World shares stretch positive start to 2022

Ceremony marking the end of trading in 2021 at the Tokyo Stock Exchange (TSE) in Tokyo
A screen shows Nikkei index after a ceremony marking the end of trading in 2021 at the Tokyo Stock Exchange (TSE) in Tokyo, Japan December 30, 2021. REUTERS/Kim Kyung-Hoon
  • Europe STOXX 600 up 0.6%
  • Travel and leisure stocks star
  • Dollar rises to highest vs yen in four years
  • Investors embrace signs economic damage from Omicron is slight

LONDON/HONG KONG, Jan 4 (Reuters) - World shares extended on Tuesday their positive start to 2022 with markets from Europe to Asia shrugging off worries the Omicron coronavirus variant could choke the global economic recovery, while the dollar rose after U.S. bond yields jumped.

The Euro STOXX 600 (.STOXX) gained as much as 0.6% in early trading, pushing beyond its all-time high of 489.99 points scaled a day earlier. Indexes in Germany (.GDAXI), France (.FCHI) and Italy (.FTMIB) all rose about 0.3%.

Travel and leisure stocks (.SXTP) jumped 2.7%, with Ryanair (RYA.I) adding 8% and British Airways-owner IAG (ICAG.L) gaining over 9%, reflecting expectations Omicron's impact on the industry would be less severe than initially feared. read more

"The chief reason behind the return of investor confidence is Omicron," said Jeffrey Halley, an analyst at Oanda.

"Yes, the virus variant is much more contagious, but it is not leading to a proportionally larger number of hospital admissions... (so) it won't stop the global economic recovery."

Wall Street was also set for gains after closing a day earlier at record highs, with e-mini futures for the S&P 500 index 0.2% higher.

The U.S. dollar rose to its highest since 2017 against the Japanese yen after U.S. Treasury yields jumped on Monday as traders bet on an early Federal Reserve interest rate hike to tame fast-rising inflation.

Euro zone bond yields held steady near their highest levels in around two months. read more

In a sign that economies may weather the spread of Omicron, factory activity in Asia grew in December, suggesting the direct hit from the variant on output appeared subdued. read more

Asian stocks were on the front foot following Wall Street's record highs on its first trading day of 2022, with MSCI's gauge of Asia Pacific stocks outside Japan (.MIAPJ0000PUS) notching up gains of 0.5%.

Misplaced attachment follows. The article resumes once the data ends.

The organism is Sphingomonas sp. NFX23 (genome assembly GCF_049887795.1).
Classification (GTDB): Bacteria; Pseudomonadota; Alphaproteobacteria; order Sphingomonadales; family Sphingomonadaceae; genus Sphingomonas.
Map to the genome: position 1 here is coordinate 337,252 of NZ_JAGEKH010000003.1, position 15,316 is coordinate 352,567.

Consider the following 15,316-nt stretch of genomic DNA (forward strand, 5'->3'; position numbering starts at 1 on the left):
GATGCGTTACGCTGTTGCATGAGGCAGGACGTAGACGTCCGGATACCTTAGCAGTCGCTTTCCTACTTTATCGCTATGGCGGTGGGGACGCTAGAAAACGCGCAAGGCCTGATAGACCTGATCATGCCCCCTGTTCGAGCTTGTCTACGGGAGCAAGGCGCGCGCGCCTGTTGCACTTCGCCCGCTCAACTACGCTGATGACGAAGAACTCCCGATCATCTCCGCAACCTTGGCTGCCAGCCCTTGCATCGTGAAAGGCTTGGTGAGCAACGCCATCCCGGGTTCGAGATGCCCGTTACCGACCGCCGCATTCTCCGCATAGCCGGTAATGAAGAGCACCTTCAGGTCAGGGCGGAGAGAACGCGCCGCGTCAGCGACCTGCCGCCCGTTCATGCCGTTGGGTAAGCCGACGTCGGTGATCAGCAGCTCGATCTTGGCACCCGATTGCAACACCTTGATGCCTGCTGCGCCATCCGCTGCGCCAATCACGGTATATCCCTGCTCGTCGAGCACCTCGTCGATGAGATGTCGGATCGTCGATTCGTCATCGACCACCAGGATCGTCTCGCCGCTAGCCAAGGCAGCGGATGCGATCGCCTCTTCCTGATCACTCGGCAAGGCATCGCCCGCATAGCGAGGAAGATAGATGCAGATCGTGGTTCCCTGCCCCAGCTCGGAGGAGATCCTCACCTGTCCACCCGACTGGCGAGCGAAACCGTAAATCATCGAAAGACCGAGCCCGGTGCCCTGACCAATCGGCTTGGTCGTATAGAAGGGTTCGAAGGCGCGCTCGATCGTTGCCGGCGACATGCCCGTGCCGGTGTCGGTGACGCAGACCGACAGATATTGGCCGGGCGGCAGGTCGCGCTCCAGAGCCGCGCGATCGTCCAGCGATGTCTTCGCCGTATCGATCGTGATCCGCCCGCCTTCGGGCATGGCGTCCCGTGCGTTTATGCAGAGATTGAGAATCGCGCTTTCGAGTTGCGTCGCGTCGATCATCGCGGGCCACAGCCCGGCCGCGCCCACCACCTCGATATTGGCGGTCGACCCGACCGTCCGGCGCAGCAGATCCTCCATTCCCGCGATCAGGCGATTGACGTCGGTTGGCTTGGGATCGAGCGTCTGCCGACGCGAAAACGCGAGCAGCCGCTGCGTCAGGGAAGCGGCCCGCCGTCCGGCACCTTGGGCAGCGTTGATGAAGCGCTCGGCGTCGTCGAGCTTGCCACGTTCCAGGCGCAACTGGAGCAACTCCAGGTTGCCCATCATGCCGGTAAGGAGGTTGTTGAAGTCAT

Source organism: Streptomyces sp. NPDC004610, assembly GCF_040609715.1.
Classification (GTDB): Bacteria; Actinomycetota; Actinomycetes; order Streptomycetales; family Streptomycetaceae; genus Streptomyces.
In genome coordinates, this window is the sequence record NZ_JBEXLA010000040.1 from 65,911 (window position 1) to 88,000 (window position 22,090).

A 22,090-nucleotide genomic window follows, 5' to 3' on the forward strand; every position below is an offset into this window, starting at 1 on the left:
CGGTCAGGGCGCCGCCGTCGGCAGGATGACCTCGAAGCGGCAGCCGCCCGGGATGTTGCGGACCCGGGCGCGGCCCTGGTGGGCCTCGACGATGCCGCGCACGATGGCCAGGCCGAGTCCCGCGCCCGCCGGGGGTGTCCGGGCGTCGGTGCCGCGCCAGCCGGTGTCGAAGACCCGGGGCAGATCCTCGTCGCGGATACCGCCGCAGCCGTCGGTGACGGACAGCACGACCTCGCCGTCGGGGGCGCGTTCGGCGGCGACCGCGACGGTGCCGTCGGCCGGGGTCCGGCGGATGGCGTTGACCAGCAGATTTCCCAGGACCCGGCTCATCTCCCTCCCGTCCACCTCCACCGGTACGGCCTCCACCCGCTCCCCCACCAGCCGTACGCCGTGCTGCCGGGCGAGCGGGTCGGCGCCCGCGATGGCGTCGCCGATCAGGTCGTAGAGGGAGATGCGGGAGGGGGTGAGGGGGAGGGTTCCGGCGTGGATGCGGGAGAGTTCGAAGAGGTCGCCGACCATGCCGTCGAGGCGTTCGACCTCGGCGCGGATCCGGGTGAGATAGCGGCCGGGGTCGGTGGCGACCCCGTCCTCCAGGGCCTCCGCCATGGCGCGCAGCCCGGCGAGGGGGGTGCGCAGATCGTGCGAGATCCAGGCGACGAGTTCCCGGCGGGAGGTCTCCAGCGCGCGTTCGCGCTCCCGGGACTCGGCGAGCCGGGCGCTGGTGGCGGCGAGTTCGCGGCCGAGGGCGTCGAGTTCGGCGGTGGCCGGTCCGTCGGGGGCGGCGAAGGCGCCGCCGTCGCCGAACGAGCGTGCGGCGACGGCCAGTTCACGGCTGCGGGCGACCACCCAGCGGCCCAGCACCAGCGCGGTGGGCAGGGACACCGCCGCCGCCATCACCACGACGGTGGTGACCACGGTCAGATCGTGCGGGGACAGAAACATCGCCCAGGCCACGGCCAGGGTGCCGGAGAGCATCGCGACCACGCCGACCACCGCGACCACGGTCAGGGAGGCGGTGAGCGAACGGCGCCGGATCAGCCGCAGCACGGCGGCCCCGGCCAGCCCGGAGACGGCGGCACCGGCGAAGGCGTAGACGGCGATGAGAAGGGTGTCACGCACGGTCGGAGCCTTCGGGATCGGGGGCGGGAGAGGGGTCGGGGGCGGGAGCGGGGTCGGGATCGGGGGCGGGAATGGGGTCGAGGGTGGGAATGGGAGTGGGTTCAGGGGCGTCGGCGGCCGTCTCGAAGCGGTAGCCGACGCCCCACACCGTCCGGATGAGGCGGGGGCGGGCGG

Analysts said the gains for stocks reflected in part optimism over prospects for the U.S. economy.

"We are firmly of the view the U.S. is seeing boom conditions and a very tight labour market which will boost household incomes," said John Milroy, an Ord Minnett advisor in Sydney.

Major Wall Street indexes closed at record highs on Monday, with Apple Inc (AAPL.O) becoming the first company to reach a $3 trillion market value. read more

The S&P index (.SPX) surged nearly 28% last year, driving MSCI's 50-country index of world stocks (.MIWD00000PUS) to its third consecutive year of double-digit gains.

The index was up 0.3% on the day.


Benchmark U.S. 10-year yields leapt 12.5 basis points on Monday to touch 1.6420% for the first time since Nov. 24, as investors bet on a series of interest rate raises this year to combat rising inflation. read more

Money markets have fully priced in a first U.S. rate increase by May, and two more by the end of 2022.

That pushed the dollar to as high as 115.82 yen for the first time in four years.

The dollar index , which measures its performance against the yen and five other major currencies, held close to the one-week high of 96.328 reached a day earlier.

Commodity markets also were back in the swing of things after their nearly two-year resurgence to close out 2021, though oil gave up most of its earlier gains.

Brent crude futures were up 0.1% at $79.05 a barrel at 0810 GMT, as investors embraced expectations that major oil producers will confirm a plan to add supply. read more

Reporting by Tom Wilson in London and Kane Wu in Hong Kong; Editing by Sam Holmes, Shri Navaratnam and Tomasz Janowski

Our Standards: The Thomson Reuters Trust Principles.

Thomson Reuters

Tom covers crypto companies, regulation and markets from London, focusing through 2022 on the Binance crypto exchange. He has worked at Reuters since 2014, with a previous posting to Tokyo where he uncovered abuses in Japan’s immigration system and won a joint Overseas Press Club award for reporting on the tobacco giant Philip Morris.